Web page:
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How Has COVID Impacted Our Mental Health?

How Has COVID Impacted Our Mental Health?

I looked at myself in the mirror, another day and another morning where I woke up more anxious than the last. It seems I cannot leave my house, pick up my phone or interact with anyone without COVID being the topic of conversation. Even beyond that with all that is happening in the world and the heaviness weighing on the hearts of every person who breathes.

There is no escaping a broken world.

I think for the first time in a long time, we are back to the place where our eyes are opened to the fact that we are sinners in a sinful and broken world. Generations before us who endured horrible wars, tragedies, and pandemics already know what we are learning for ourselves.

Our world is not immune to the darkness. None of this pain is new.

However, our generation and our children’s generation have not experienced anything like this. A pandemic is foreign ground.

Almost two years after the pandemic started, there is a new epidemic creeping to the surface. It was silent at first but has grown louder as time has gone on, and frustration with COVID is at an all-time high.

Photo Credit: © Getty Images/dragana991

Woman with her hand on her head, depressed

When a Mental Health Epidemic Takes Over

Our mental stability is waning. We are filled with anxiety over what may happen next. Will our loved ones get sick? Will we get COVID again? Will hospitals overflow? Will vaccines be mandated? Will we get to go back to work? Will COVID control our lives forever? There are so many questions that fill our minds that rob us of living lives of freedom.

We have been so overcome with the sickness that we have missed what this has done to our mental health. A price that we will pay long after the pandemic has ended. This has shaped our minds for the rest of our lives.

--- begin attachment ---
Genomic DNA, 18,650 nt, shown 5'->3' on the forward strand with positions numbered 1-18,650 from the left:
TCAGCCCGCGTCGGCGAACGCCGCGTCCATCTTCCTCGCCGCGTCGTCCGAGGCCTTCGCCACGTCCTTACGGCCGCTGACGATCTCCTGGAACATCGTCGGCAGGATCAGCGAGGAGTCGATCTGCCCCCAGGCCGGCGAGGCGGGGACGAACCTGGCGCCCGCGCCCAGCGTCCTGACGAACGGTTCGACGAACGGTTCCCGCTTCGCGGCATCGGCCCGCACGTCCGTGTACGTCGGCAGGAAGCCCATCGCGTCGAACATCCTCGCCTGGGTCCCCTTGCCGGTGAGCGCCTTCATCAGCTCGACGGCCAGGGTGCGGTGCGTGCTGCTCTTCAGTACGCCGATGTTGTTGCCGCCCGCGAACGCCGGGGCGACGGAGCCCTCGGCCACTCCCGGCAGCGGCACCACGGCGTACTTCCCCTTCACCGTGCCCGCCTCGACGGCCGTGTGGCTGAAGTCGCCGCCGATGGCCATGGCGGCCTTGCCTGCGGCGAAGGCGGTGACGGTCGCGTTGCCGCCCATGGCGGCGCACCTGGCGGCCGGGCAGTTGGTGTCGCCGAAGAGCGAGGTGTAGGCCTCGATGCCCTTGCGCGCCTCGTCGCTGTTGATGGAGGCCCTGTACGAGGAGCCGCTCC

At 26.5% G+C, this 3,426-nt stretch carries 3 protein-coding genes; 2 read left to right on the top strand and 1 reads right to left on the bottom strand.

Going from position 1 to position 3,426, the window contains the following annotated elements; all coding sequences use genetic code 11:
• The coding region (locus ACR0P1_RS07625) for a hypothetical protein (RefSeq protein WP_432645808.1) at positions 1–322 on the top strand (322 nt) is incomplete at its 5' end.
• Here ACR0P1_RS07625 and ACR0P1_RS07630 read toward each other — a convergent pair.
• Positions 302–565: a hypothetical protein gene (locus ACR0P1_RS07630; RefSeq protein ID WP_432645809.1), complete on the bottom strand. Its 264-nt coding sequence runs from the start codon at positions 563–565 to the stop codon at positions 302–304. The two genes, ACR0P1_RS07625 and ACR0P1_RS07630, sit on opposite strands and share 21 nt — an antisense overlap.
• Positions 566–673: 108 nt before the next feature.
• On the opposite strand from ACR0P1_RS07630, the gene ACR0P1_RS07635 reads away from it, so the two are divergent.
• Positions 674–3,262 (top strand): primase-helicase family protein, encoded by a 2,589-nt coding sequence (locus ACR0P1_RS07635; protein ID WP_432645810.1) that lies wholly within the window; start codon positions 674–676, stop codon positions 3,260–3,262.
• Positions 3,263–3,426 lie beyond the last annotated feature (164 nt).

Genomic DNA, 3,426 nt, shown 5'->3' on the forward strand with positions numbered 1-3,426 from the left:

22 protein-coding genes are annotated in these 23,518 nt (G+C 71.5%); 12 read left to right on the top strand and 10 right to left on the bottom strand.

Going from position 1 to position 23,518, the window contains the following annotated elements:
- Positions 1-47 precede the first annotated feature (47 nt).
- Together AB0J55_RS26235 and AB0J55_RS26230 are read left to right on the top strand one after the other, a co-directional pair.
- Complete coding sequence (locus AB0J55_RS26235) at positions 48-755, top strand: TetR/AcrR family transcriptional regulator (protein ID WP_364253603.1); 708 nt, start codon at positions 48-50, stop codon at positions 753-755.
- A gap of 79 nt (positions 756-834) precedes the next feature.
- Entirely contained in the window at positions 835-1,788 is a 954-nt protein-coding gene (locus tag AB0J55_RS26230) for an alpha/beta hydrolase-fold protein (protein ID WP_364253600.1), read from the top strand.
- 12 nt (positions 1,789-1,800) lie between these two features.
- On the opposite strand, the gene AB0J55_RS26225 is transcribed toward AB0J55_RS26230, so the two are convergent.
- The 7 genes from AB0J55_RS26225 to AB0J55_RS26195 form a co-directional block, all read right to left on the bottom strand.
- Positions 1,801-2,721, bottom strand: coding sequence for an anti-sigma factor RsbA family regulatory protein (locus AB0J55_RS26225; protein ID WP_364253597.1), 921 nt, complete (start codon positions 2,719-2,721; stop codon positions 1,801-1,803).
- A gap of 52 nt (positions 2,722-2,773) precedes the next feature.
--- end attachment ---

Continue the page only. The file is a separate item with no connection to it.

I have felt it as someone who already suffers from anxiety, but I have now watched people around me who have never experienced anxiety or panic suddenly fall victim to it. So how do we come out on the other side of this? How do we heal not only our bodies from COVID but our minds?

What must we do to heal from COVID's Impact on mental health?

1. Be willing to admit what Covid has done to our mental health.

The conversations that surround mental health have always held tension, but the pandemic has added extra tension. We have to be willing to admit the problems we are having. Just like with day-to-day anxiety, admitting is the first step to healing. If the last two years have brought anxiety to the surface, acknowledging what is taking place matters a great deal in the process.

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woman looking anxious and afraid sitting on the floor

2. Know what triggers your anxiety.

Throughout the pandemic, I would become obsessed with looking at statistics and new stories until one day I could no longer take it. I could no longer watch the news, scroll online, or even engage in conversations about the pandemic without having a surge of anxiety and even panic attacks. Stepping away from the constant intake of information was vital in finding healing from my constant anxiety.

3. Do what you can.